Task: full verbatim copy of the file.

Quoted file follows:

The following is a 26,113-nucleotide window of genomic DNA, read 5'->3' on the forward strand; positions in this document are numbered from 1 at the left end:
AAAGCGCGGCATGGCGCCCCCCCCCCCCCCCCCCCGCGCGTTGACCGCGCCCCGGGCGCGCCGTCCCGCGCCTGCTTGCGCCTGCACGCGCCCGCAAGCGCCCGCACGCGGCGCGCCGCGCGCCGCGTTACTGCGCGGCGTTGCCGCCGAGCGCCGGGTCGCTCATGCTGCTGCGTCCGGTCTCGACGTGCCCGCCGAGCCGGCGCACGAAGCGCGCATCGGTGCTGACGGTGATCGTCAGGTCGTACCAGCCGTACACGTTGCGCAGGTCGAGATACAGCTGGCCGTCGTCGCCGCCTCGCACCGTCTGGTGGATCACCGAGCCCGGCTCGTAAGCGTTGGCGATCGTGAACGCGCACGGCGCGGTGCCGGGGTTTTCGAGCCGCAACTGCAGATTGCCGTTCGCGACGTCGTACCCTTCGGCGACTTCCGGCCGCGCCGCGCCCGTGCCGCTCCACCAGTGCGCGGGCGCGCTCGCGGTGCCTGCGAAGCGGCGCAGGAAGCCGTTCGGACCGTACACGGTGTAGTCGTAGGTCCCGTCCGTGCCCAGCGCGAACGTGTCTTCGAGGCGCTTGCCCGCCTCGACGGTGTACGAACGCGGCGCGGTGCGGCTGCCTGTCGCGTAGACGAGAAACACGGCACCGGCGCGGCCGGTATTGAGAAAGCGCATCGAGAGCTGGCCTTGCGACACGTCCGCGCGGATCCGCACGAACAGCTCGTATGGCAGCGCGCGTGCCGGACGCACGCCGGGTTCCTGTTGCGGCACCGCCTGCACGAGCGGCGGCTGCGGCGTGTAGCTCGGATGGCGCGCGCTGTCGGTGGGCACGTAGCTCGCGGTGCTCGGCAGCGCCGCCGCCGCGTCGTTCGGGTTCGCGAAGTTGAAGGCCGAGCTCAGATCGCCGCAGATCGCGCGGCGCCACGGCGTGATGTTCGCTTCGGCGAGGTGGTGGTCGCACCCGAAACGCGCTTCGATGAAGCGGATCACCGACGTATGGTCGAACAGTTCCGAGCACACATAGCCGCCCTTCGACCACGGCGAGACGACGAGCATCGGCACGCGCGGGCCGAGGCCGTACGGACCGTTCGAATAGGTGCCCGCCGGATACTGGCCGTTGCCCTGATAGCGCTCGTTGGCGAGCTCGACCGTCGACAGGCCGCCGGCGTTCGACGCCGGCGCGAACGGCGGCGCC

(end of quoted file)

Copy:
The following is a 26,113-nucleotide window of genomic DNA, read 5'->3' on the forward strand; positions in this document are numbered from 1 at the left end:
AAAGCGCGGCATGGCGCCCCCCCCCCCCCCCCCCCGCGCGTTGACCGCGCCCCGGGCGCGCCGTCCCGCGCCTGCTTGCGCCTGCACGCGCCCGCAAGCGCCCGCACGCGGCGCGCCGCGCGCCGCGTTACTGCGCGGCGTTGCCGCCGAGCGCCGGGTCGCTCATGCTGCTGCGTCCGGTCTCGACGTGCCCGCCGAGCCGGCGCACGAAGCGCGCATCGGTGCTGACGGTGATCGTCAGGTCGTACCAGCCGTACACGTTGCGCAGGTCGAGATACAGCTGGCCGTCGTCGCCGCCTCGCACCGTCTGGTGGATCACCGAGCCCGGCTCGTAAGCGTTGGCGATCGTGAACGCGCACGGCGCGGTGCCGGGGTTTTCGAGCCGCAACTGCAGATTGCCGTTCGCGACGTCGTACCCTTCGGCGACTTCCGGCCGCGCCGCGCCCGTGCCGCTCCACCAGTGCGCGGGCGCGCTCGCGGTGCCTGCGAAGCGGCGCAGGAAGCCGTTCGGACCGTACACGGTGTAGTCGTAGGTCCCGTCCGTGCCCAGCGCGAACGTGTCTTCGAGGCGCTTGCCCGCCTCGACGGTGTACGAACGCGGCGCGGTGCGGCTGCCTGTCGCGTAGACGAGAAACACGGCACCGGCGCGGCCGGTATTGAGAAAGCGCATCGAGAGCTGGCCTTGCGACACGTCCGCGCGGATCCGCACGAACAGCTCGTATGGCAGCGCGCGTGCCGGACGCACGCCGGGTTCCTGTTGCGGCACCGCCTGCACGAGCGGCGGCTGCGGCGTGTAGCTCGGATGGCGCGCGCTGTCGGTGGGCACGTAGCTCGCGGTGCTCGGCAGCGCCGCCGCCGCGTCGTTCGGGTTCGCGAAGTTGAAGGCCGAGCTCAGATCGCCGCAGATCGCGCGGCGCCACGGCGTGATGTTCGCTTCGGCGAGGTGGTGGTCGCACCCGAAACGCGCTTCGATGAAGCGGATCACCGACGTATGGTCGAACAGTTCCGAGCACACATAGCCGCCCTTCGACCACGGCGAGACGACGAGCATCGGCACGCGCGGGCCGAGGCCGTACGGACCGTTCGAATAGGTGCCCGCCGGATACTGGCCGTTGCCCTGATAGCGCTCGTTGGCGAGCTCGACCGTCGACAGGCCGCCGGCGTTCGACGCCGGCGCGAACGGCGGCGCC